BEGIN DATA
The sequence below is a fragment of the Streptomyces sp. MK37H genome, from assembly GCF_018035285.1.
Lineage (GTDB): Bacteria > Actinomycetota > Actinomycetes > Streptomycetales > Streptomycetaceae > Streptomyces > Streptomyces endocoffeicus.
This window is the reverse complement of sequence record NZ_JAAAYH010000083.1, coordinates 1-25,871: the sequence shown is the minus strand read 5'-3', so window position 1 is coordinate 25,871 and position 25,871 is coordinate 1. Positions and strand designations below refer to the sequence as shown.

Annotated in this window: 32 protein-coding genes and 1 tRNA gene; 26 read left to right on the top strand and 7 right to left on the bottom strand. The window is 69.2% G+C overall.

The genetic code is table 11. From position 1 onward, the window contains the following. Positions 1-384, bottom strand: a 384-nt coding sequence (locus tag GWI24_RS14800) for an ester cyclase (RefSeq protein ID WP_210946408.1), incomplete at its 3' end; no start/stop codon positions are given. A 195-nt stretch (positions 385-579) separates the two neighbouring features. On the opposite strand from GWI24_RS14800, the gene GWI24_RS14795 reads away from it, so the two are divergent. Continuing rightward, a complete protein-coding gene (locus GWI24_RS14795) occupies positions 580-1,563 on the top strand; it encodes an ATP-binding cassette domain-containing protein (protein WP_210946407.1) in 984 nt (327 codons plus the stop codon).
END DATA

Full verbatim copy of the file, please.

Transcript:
The sequence below is a fragment of the Streptomyces sp. MK37H genome, from assembly GCF_018035285.1.
Lineage (GTDB): Bacteria > Actinomycetota > Actinomycetes > Streptomycetales > Streptomycetaceae > Streptomyces > Streptomyces endocoffeicus.
This window is the reverse complement of sequence record NZ_JAAAYH010000083.1, coordinates 1-25,871: the sequence shown is the minus strand read 5'-3', so window position 1 is coordinate 25,871 and position 25,871 is coordinate 1. Positions and strand designations below refer to the sequence as shown.

Annotated in this window: 32 protein-coding genes and 1 tRNA gene; 26 read left to right on the top strand and 7 right to left on the bottom strand. The window is 69.2% G+C overall.

The genetic code is table 11. From position 1 onward, the window contains the following. Positions 1-384, bottom strand: a 384-nt coding sequence (locus tag GWI24_RS14800) for an ester cyclase (RefSeq protein ID WP_210946408.1), incomplete at its 3' end; no start/stop codon positions are given. A 195-nt stretch (positions 385-579) separates the two neighbouring features. On the opposite strand from GWI24_RS14800, the gene GWI24_RS14795 reads away from it, so the two are divergent. Continuing rightward, a complete protein-coding gene (locus GWI24_RS14795) occupies positions 580-1,563 on the top strand; it encodes an ATP-binding cassette domain-containing protein (protein WP_210946407.1) in 984 nt (327 codons plus the stop codon).